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Dutch Christian Survives Terror Attack on Jerusalem Bus, Forgives Attackers

02-10-2017
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Terror attack survivor, Marike Veldman
Terror attack survivor, Marike Veldman

JERUSALEM, Israel –  Marike Veldman left Holland and made a new home for herself in Jerusalem almost 40 years ago. Her goal was simple: to become a foster-mother to Arab children.

"I had no money. I had nothing, only God's promise from Psalm 10 that He will take care of the orphans," Marike said. "And this is how I started my home – in faith. I just rented a house and I decorated it and then after that all the children came. This was over a time of 32 years."

More than 20 children lived with Marike over the years. Some came for a short time, others for longer periods.

Life Changes in an Instant

On October 13, 2015, Marike's life suddenly changed when two Palestinian men boarded the Number 78 bus she was riding in Jerusalem. The men stabbed and shot passengers, killing three. 

"They looked so suspicious that I thought, why would the bus driver even let them in? After that they started screaming," Marike recalled. "They were terrorists and one had a gun and the other a knife. The man with the knife jumped on me and he pushed me very hard on the window and then he started stabbing me in my shoulder and my chest and in my hands."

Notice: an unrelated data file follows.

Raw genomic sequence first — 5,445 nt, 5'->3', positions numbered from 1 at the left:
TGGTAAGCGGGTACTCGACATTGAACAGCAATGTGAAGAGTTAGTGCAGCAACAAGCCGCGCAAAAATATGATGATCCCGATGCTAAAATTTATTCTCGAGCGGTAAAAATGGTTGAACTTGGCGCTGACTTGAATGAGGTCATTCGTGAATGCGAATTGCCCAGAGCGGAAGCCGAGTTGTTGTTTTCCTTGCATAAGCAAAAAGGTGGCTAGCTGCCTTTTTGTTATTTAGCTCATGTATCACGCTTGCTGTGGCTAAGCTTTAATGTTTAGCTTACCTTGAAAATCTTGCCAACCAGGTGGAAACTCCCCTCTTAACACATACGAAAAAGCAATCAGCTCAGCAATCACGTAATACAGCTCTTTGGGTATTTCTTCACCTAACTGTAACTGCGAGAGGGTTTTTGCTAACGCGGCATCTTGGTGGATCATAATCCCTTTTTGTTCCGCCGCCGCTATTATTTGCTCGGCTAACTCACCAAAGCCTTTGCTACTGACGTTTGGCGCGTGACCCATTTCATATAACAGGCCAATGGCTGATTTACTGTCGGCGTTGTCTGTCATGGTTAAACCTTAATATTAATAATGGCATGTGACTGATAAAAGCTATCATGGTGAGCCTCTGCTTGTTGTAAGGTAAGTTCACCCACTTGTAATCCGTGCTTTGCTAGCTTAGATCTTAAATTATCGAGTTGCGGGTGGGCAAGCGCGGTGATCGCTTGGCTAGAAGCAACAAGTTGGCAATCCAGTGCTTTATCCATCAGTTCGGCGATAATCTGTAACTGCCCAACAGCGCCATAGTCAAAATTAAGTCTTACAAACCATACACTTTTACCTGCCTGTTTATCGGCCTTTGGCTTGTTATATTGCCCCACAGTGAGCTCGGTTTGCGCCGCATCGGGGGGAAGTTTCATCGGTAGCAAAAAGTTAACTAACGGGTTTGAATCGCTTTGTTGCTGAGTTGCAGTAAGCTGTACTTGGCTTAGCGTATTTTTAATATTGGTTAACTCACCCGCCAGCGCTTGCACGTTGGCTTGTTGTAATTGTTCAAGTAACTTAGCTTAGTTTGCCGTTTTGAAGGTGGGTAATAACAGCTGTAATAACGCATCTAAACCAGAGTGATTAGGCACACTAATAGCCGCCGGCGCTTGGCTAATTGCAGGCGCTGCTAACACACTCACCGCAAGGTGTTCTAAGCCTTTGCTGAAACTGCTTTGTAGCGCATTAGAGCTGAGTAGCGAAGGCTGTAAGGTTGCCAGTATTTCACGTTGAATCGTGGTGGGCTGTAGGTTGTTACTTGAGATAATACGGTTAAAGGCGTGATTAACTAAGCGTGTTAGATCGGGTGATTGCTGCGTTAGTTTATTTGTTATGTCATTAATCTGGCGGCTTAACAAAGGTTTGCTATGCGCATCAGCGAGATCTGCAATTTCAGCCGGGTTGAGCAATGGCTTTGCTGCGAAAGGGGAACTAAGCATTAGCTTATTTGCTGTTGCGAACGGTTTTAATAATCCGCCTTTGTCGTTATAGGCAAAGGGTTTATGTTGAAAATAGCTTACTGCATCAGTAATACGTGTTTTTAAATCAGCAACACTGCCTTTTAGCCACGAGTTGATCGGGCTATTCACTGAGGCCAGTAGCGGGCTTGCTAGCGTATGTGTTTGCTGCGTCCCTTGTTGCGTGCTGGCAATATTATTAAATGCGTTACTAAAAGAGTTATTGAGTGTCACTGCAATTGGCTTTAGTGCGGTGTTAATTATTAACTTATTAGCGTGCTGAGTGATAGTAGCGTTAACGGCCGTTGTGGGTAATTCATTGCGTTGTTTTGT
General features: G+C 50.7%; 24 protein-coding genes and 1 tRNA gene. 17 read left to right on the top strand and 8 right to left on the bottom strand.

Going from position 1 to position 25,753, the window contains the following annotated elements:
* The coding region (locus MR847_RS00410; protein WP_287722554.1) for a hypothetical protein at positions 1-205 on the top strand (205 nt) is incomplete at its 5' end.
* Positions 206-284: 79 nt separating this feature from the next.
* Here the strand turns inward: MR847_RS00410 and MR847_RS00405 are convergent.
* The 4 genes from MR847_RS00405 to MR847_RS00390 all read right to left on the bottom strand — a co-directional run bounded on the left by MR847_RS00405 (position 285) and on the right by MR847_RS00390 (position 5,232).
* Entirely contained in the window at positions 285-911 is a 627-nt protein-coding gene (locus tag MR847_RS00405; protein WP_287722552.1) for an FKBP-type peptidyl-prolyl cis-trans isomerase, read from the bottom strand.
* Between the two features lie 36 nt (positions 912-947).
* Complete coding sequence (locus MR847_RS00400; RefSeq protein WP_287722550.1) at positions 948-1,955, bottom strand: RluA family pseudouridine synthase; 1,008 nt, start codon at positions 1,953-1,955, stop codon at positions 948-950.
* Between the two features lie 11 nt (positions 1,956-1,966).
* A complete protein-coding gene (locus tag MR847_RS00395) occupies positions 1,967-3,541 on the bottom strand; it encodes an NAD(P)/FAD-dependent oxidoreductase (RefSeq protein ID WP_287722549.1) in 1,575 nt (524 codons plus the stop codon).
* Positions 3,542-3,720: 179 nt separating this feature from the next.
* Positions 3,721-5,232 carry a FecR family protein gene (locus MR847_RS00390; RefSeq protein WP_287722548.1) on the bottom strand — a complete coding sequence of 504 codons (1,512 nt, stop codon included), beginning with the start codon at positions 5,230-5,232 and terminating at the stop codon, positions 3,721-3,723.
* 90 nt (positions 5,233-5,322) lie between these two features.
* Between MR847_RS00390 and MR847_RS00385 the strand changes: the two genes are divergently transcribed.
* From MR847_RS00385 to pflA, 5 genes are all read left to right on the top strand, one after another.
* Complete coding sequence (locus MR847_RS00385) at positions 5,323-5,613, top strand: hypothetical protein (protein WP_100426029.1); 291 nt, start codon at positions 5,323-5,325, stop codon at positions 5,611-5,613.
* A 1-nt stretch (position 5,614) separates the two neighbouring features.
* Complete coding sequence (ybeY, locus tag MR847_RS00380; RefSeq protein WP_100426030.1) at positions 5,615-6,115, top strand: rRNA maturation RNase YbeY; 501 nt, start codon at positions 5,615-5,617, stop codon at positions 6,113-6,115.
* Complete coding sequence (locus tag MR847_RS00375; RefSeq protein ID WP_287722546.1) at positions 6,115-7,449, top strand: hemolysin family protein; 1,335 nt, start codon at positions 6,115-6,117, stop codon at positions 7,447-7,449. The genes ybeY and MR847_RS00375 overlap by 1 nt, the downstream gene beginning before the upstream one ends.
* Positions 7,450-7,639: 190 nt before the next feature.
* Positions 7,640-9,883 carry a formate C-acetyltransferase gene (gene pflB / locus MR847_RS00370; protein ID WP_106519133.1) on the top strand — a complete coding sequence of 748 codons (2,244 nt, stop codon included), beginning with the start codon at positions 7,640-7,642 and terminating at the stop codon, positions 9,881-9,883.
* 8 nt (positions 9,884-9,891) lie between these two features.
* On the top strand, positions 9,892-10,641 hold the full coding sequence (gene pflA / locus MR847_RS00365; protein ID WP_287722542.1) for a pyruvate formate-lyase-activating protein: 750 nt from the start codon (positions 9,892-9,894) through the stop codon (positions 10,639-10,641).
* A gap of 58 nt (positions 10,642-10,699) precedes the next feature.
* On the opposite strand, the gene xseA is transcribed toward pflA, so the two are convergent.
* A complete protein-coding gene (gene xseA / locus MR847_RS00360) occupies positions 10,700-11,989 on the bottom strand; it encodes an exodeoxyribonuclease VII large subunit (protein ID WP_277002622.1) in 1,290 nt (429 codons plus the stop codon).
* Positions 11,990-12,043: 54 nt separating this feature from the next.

Marike remembers the other terrorist going to the back of the bus, where he started shooting.

"But while he was stabbing me I was saying in my own (Dutch) language the whole time, over and over again, 'oh, Lord Jesus,'" Marike said.

Marike tried to shield herself with her hands, when all of a sudden the man stopped attacking her and went to the back of the bus. Suddenly she heard glass breaking, and the door opened.

Marike stumbled out of the bus, bleeding and in shock. Still, she managed to wave down a driver who quickly got her to an ambulance. She had six knife wounds and a collapsed lung.

'Do You Hate Us Now?'

Many of Marike's former foster children came to visit her in the hospital. "One of the first questions my children asked me was, 'Momma, do you hate us now, and do you hate Arabs?" she recalled.

"I was flabbergasted that they would ask me these questions. And I said, 'No children, how can you ask me these kinds of questions? I'm called for the Arabs and of course I don't hate them.' "

"I was so thankful when I walked out of the bus alive that I thanked the Lord and it hasn't crossed my mind for one second that I would hate the Arabs. I even forgave the one who stabbed me," she said.

"And they said, 'Momma, that doesn't make any sense. How can you forgive someone when they wanted to kill you?' And I thought yeah, that doesn't make much sense to forgive a person like that. But then I thought, actually the Lord, our Father in Heaven, forgave us through the Lord Jesus. And forgiving is a choice. I want to make the choice to forgive. And once you make the choice, then God comes to help you. That is His grace. So if you make a choice to forgive, then God comes in and He gives you the grace to do it. So this is what I explained to my children. And the whole experience, the whole horrible thing, has brought me closer to the Lord. He has proven himself a wonderful God. We are serving a wonderful God and He is so good. That's what I have to say."

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